Centering Prayer Reading List

Thomas Keating, Open Mind, Open Heart. New York: Continuum, 2006.
This classic book by one of the founders of centering prayer provides a good introduction to centering prayer and has recently been revised in honor of its 20th anniversary.  Much of the book is in a practical question and answer format.

Thomas Keating, Invitation to Love: The Way of Christian Contemplation. Bloomsbury, 2012.
This book by one of the founders and great exponents of centering prayer explores the spiritual growth that takes place when centering prayer is seriously undertaken.

David Frenette, The Path of Centering Prayer: Deepening Your Experience of God. Boulder, CO: Sounds True, 2012.
David Frenette has taught Centering Prayer under Fr. Thomas Keating’s guidance since 1984 and is my own beloved teacher.  This wonderful book provides a good introduction for beginners but also goes more deeply into the practice for the more experienced practitioner.  Includes chapters on the sacred breath, the sacred glance, and the sacred nothingness as well as the sacred word.  The second part of the book looks at eight contemplative attitudes: receiving, consent, simplicity, gentleness, letting go, resting, embracing, and integrating. These attitudes represent subtly different ways of being in the prayer that allow one to relate to the sacred symbol more and more deeply.Thomas Keating calls David's book "the best, more comprehensive, and most practical book on centering prayer."  Read my extended review of this book on the Amazon website.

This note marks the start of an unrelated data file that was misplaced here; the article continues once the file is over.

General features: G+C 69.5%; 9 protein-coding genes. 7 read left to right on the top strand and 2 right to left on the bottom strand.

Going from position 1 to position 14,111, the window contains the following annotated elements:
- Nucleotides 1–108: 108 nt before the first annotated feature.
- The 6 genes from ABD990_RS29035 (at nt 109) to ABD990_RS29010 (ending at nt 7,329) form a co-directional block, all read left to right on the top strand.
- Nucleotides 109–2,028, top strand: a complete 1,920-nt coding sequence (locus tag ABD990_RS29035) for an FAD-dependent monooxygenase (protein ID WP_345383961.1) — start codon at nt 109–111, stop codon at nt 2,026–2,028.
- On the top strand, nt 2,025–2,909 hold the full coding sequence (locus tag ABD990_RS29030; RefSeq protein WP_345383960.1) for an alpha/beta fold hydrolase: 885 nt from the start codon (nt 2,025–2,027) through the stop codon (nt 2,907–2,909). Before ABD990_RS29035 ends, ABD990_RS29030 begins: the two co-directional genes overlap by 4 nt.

David Frenette, Centering Prayer Meditations: Effortless Contemplation to Deepen Your Experience of God. Boulder, CO: Sounds True, 2014.
David's guided meditations are one of my favorite parts of being on retreat with him and these recorded meditations, available on CD or audio download from Sounds TrueAmazon or Audible, focus on the eight contemplative attitudes described in his wonderful book The Path of Centering Prayer.  The meditations can be used to introduce a period of Centering Prayer, then paused for a period of silent prayer, then turned on again to end the session. It's a lovely way to frame a session if you have a little extra time, like being on a mini retreat with David.

Cynthia Bourgeault, Centering Prayer and Inner Awakening. Cambridge, MA: Cowley, 2004.
Cynthia Bourgeault has worked closely with centering prayer founder Thomas Keating.  This book is an excellent guide for those who would like to go deeper into centering prayer.  It includes a good chapter on the welcoming prayer.

Contemplative Outreach website
Contemplative Outreach is a great resource for more information on centering prayer, centering prayer weekly groups, and centering prayer retreats.